The Libra Gambit: Chapter 32

In today's The Libra Gambit, Harry continues to seek a higher level of order.
To catch up on previous chapters of The Libra Gambit, click HERE.

Chapter 32

At the same time Rikert was covertly slipping his own sonic shields in place in his office in Tower Two, Harry tucked Luddy's spare pair into his ears. 

Then, because as far as he could tell, there was no change in the levels of ore rattling, machinery grinding, or Soren and his comrades chatting about the most recent rumored appearance of the C-13 privy’s headless ghost, gave his right ear-piece a testing tap.

“They auto-activate if the sonic suppressors are engaged, remember?” Luddy said, pointing at his own shields. 

“Oh, yeah,” Harry said, though of course he didn’t, because, despite untold hours of studying the prison’s security protocols, no one on Team Gypsy Moth had seen a single mention of sonic suppression systems. “Just not used to the pressure, is all.” 

“Uh huh,” Luddy replied, his expression doubtful. 

“Anyway, about the TPS?” Harry prompted, hoping to move things along. 

“Right. Over here,” Luddy said, once again leading Harry towards the utility panel.

Harry, following, continued to fiddle with the shield in his right ear—funny how spoiled he’d become with Fayla’s comm implants—and hoped that, once the flying monkeys were unleashed, the AI’s sonic protocols would be disabled, rendering the shields unnecessary. 

And if the gods were feeling kind (or, at least, less capricious), Jessyn and Mo would have already uploaded their own data tabs by the time Harry got to his.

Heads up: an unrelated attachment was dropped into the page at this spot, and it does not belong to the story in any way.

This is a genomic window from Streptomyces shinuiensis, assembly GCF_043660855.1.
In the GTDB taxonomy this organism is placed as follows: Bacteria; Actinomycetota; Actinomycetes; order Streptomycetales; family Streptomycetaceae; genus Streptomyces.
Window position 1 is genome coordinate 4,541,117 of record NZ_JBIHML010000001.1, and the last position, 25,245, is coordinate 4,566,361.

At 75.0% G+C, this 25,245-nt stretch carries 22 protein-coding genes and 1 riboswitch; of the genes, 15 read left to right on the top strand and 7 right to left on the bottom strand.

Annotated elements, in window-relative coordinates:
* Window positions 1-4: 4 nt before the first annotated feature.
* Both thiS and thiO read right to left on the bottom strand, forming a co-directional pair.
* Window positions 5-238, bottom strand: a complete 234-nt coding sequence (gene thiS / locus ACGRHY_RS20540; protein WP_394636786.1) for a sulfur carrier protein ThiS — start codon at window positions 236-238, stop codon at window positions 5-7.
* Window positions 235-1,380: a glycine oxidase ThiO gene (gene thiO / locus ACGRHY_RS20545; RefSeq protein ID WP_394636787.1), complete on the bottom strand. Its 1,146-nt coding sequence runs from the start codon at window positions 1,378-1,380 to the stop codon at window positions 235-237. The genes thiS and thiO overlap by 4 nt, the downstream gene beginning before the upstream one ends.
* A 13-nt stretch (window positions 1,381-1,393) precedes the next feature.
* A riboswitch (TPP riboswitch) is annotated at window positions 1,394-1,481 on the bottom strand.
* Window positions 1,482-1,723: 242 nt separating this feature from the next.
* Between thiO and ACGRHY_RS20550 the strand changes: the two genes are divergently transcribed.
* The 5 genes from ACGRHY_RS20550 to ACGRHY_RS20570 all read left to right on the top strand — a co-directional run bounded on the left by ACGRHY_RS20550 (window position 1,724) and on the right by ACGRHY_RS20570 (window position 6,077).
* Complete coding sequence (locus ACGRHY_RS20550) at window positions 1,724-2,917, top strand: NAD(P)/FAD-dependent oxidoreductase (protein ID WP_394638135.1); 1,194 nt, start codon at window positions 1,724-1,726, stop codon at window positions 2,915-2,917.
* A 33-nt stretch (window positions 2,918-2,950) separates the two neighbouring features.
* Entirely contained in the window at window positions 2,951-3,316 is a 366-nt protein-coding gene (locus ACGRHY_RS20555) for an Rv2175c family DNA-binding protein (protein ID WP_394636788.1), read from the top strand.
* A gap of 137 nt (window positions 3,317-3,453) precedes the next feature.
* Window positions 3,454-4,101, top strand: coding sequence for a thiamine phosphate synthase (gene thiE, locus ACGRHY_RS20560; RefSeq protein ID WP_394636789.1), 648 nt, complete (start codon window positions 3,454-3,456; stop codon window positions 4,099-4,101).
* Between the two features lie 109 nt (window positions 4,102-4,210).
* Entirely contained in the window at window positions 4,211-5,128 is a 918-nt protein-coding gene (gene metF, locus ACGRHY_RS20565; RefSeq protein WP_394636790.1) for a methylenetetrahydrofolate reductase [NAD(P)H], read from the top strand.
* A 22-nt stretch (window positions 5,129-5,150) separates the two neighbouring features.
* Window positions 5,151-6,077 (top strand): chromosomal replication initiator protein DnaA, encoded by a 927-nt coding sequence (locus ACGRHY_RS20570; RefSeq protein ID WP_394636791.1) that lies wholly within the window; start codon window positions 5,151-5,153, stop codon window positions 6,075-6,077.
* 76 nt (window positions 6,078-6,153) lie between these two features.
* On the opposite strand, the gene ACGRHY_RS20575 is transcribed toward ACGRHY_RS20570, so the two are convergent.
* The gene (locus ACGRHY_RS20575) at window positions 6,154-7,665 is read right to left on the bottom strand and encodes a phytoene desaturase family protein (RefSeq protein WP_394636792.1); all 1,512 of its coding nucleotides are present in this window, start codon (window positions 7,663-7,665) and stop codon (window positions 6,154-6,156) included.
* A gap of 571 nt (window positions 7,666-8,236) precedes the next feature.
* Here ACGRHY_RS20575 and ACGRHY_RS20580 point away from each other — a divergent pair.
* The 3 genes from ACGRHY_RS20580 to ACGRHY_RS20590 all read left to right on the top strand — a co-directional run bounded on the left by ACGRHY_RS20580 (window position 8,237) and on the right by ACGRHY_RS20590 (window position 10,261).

If they had, then Cerberus—Libra station's three-headed AI—should be distracted enough to allow Ray to take down Rikert, Jessyn and Mo to rescue the ADs, and himself to find and extract Siane. 

All of which would be the hat-trick to end all hat-tricks, he thought, opening his hand to study the tiny tab, no larger than his thumb nail.

Even Harry, who lived by what he called Operational Chaos Theory—the proposition that all plans inevitably devolved into chaotic states before achieving a higher level of order—couldn't quite suppress the needles of doubt pricking at his conscience.

What if Mo or Jessyn couldn't upload their code?

What if they did, and nothing happened?

What if everything worked to plan, but too late to help Ray?

What if he couldn't find Siane?

"You waiting for an invitation?" Luddy asked.

"What?" Harry glanced up and saw Luddy had come to a stop. "Oh. Right.” He stepped up to join the other man at the utility panel, which was loaded with comm controls, environmental readings, and a row of docks for a variety of portable devices. 

Harry leaned in to scan the docks, looking for the one that matched his tab, when a shadow crossed the arched threshold to his right. 

“About time you got back.” Luddy slapped his baton into the flat of his palm as he stepped around Harry, blocking his view of the newcomer. "I thought you were just helping Ipswx to the lift, not taking him all the way to the med-bay.”

Ipswx, Harry figured, must be the unfortunate, kale-eating CO whom Luddy had been called in to replace. He shrugged, continued to run a finger over the docks as Luddy continued, “Two more minutes, and I'd have had to set the dogs on you.” As he spoke, the CO pointed his baton skyward, as if to indicate Cerberus, Libra's three-headed AI, while Harry found the found the dock, lined up the data tab, and began to slide it into place. 

“Sorry, Boss,” the new arrival said. 

A simple phrase, delivered in a warm, husky voice.

A voice Harry hadn’t heard outside of dreams for over twenty-five years. 

Which was likely why, on hearing it again, he froze, the data tab forgotten, as he turned. Still, all he could see was Luddy’s broad head, red line of his neck, sheened with perspiration, while that voice continued to explain, “CO Krieg, over in separation, stopped me on the way back, wanting to know why there was a slow-up on the ore belt.”